Thursday morning, I drove over to a neighboring parish to participate in Lectio Divina for the first time.
I don't know why I haven't done it before. In the back of my mind, I knew that the pastor hosted a Lectio group for a few years. And for at least a few years, I've wanted to learn more about divine reading.
I've collected information. I've ordered books. I've talked to people about it. I've imagined it. I had a teacher from the Benedictine Center in St. Paul come to do adult forums twice at my church. But I was never able to attend them, because we have a worship service at the same time. I also get all of the update from St. Paul's Monastery and dream about doing a retreat or a class.
But until Thursday, I've never participated in Lectio Divina.
There were just six of us, sitting in a circle, with a lit candle, the gospel of Matthew, and a set of chimes. We prayed. We read and listened for what emerged for each of us, each saying a few words. We read again and listened with imagination. We read a third time for prayer. There wa also twenty minute of Centering Prayer, another thing I have never participated in before.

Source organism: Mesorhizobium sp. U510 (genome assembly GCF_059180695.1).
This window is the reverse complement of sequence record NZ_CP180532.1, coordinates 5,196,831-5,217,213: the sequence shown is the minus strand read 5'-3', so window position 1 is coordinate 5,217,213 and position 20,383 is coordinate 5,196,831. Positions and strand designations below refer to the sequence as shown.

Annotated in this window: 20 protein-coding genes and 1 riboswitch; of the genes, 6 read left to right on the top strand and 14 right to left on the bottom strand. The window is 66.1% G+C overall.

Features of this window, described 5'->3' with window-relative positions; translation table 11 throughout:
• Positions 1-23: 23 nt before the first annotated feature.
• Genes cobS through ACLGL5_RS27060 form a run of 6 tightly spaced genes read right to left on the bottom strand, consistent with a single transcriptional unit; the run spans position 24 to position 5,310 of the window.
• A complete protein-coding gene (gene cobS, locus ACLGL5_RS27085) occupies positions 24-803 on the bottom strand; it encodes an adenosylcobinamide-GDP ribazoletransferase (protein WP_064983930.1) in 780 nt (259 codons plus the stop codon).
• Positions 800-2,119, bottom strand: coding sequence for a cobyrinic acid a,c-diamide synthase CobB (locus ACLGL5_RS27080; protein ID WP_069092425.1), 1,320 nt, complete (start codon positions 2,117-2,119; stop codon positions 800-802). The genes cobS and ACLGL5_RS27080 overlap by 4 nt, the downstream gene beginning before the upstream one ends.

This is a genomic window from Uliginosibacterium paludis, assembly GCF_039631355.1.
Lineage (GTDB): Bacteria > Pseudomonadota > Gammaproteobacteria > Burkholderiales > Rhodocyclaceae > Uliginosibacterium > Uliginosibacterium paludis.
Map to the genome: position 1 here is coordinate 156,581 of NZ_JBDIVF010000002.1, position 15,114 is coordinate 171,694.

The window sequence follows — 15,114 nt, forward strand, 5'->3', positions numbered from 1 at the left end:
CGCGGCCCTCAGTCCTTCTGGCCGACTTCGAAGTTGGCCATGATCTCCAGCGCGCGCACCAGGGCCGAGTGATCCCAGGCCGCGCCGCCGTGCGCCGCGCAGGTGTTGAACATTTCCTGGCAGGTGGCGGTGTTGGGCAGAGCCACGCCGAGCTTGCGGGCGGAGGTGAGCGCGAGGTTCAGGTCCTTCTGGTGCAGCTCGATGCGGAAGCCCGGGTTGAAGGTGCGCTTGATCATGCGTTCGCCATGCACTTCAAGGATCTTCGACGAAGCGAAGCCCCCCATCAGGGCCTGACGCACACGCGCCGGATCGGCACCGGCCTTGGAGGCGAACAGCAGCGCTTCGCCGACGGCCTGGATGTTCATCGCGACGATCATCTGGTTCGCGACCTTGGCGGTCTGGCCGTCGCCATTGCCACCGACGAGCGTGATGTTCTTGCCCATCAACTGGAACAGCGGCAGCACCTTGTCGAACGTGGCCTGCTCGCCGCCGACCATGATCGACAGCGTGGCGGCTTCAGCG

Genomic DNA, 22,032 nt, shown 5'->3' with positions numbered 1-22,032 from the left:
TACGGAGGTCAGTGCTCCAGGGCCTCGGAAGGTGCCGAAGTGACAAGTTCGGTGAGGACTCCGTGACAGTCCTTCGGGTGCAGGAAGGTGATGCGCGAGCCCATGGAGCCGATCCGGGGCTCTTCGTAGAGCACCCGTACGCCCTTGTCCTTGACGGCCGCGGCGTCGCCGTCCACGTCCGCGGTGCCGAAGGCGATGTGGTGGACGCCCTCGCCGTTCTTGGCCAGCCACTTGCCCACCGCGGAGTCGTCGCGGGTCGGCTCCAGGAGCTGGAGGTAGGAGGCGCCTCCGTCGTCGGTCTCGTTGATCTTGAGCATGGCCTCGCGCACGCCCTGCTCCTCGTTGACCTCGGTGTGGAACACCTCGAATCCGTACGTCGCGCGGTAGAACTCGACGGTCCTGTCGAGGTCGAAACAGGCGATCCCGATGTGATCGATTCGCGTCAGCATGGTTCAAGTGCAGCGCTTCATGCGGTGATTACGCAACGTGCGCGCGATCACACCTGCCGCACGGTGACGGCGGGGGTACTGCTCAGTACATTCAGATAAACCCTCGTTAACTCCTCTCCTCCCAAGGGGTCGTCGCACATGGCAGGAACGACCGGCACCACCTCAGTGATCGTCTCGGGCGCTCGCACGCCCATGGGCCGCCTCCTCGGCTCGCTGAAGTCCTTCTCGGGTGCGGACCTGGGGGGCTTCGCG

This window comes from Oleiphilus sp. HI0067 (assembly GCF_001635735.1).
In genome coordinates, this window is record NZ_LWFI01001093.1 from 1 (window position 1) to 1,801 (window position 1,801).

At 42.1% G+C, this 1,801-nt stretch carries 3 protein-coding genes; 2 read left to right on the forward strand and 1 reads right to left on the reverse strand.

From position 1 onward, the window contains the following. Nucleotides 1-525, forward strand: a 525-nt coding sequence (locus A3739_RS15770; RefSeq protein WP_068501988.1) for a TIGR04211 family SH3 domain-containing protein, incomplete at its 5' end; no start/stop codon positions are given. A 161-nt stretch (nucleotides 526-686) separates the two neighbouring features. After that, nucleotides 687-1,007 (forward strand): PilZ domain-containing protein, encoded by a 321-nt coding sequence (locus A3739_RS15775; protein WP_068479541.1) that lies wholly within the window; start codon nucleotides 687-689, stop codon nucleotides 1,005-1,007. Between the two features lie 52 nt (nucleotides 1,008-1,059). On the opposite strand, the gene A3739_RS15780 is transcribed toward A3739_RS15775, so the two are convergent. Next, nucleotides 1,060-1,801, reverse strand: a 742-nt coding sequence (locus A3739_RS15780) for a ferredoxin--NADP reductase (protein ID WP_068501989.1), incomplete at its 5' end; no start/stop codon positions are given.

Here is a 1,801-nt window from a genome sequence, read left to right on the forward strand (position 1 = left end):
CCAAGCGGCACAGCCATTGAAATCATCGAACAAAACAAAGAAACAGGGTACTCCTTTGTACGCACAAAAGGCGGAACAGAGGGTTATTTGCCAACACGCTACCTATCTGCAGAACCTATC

I won't say that the silence was always easy, or that I never felt my mind wander. I became acutely aware, in the silence, of how I am always racing ahead, always making lists in my mind, always thinking about what I should do next, who I should call next, trying to solve problems in my mind.
We read Matthew 16, Peter's confession, and I heard the phrase "book-learning" and the words "Flesh and blood did not reveal this to you." I imagined the dusty road where Jesus turned to his disciples and asked, "But who do you say that I am?" and thought I heard in his voice the vulnerability of someone who was not sure what the answer would be. I felt the hardness of Rock, and the keys of the kingdom, the keys that open the door to wide mercy and love and grace. I heard other prayers and other insights in small phrases that washed over me.
For a moment, I thought I ought to preach on the gospel instead of Romans 12 (my plan), and then I thought again.
Every time I read scripture, it does not need to be in preparation for a sermon.
It's good to carve out a space to hear God, to listen for God's voice, without so many pre-conceived ideas about what God will say. It's good to remember that my life is not just about the lists I make, the things I do, or try to do, the problems I solve, or try to solve, or fail to solve.
On Thursday, I felt the keys to the kingdom when I entered the circle and and just listened and heard a story from Matthew's gospel.
I'll go again.